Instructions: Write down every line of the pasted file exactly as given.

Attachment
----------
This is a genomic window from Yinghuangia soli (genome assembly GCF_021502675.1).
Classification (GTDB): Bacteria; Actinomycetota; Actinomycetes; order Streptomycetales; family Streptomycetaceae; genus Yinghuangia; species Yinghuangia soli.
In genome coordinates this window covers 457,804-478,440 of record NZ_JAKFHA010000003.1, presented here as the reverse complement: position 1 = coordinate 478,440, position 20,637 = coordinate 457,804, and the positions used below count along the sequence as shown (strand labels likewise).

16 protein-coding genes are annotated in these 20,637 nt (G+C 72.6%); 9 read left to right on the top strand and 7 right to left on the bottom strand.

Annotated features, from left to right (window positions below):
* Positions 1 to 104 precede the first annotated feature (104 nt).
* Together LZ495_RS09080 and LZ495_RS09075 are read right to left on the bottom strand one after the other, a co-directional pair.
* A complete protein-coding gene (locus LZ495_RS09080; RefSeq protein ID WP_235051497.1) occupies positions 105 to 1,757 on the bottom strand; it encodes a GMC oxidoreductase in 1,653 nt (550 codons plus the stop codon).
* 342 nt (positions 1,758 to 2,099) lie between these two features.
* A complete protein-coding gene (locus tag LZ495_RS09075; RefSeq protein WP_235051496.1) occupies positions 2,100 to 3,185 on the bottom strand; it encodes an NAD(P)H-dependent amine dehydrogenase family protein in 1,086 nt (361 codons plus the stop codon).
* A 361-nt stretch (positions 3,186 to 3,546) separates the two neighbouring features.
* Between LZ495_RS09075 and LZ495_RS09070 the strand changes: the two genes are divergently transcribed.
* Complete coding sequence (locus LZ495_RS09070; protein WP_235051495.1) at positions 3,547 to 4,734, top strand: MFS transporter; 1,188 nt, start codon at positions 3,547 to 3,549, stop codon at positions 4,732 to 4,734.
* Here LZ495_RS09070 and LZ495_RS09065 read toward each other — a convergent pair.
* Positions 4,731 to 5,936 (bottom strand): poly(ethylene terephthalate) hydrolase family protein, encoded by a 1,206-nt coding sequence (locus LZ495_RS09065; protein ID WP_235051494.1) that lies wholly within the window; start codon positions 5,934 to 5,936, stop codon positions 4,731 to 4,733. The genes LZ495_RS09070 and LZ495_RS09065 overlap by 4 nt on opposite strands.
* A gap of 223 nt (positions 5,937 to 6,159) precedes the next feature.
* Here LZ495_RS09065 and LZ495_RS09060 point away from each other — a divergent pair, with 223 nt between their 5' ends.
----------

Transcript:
This is a genomic window from Yinghuangia soli (genome assembly GCF_021502675.1).
Classification (GTDB): Bacteria; Actinomycetota; Actinomycetes; order Streptomycetales; family Streptomycetaceae; genus Yinghuangia; species Yinghuangia soli.
In genome coordinates this window covers 457,804-478,440 of record NZ_JAKFHA010000003.1, presented here as the reverse complement: position 1 = coordinate 478,440, position 20,637 = coordinate 457,804, and the positions used below count along the sequence as shown (strand labels likewise).

16 protein-coding genes are annotated in these 20,637 nt (G+C 72.6%); 9 read left to right on the top strand and 7 right to left on the bottom strand.

Annotated features, from left to right (window positions below):
* Positions 1 to 104 precede the first annotated feature (104 nt).
* Together LZ495_RS09080 and LZ495_RS09075 are read right to left on the bottom strand one after the other, a co-directional pair.
* A complete protein-coding gene (locus LZ495_RS09080; RefSeq protein ID WP_235051497.1) occupies positions 105 to 1,757 on the bottom strand; it encodes a GMC oxidoreductase in 1,653 nt (550 codons plus the stop codon).
* 342 nt (positions 1,758 to 2,099) lie between these two features.
* A complete protein-coding gene (locus tag LZ495_RS09075; RefSeq protein WP_235051496.1) occupies positions 2,100 to 3,185 on the bottom strand; it encodes an NAD(P)H-dependent amine dehydrogenase family protein in 1,086 nt (361 codons plus the stop codon).
* A 361-nt stretch (positions 3,186 to 3,546) separates the two neighbouring features.
* Between LZ495_RS09075 and LZ495_RS09070 the strand changes: the two genes are divergently transcribed.
* Complete coding sequence (locus LZ495_RS09070; protein WP_235051495.1) at positions 3,547 to 4,734, top strand: MFS transporter; 1,188 nt, start codon at positions 3,547 to 3,549, stop codon at positions 4,732 to 4,734.
* Here LZ495_RS09070 and LZ495_RS09065 read toward each other — a convergent pair.
* Positions 4,731 to 5,936 (bottom strand): poly(ethylene terephthalate) hydrolase family protein, encoded by a 1,206-nt coding sequence (locus LZ495_RS09065; protein ID WP_235051494.1) that lies wholly within the window; start codon positions 5,934 to 5,936, stop codon positions 4,731 to 4,733. The genes LZ495_RS09070 and LZ495_RS09065 overlap by 4 nt on opposite strands.
* A gap of 223 nt (positions 5,937 to 6,159) precedes the next feature.
* Here LZ495_RS09065 and LZ495_RS09060 point away from each other — a divergent pair, with 223 nt between their 5' ends.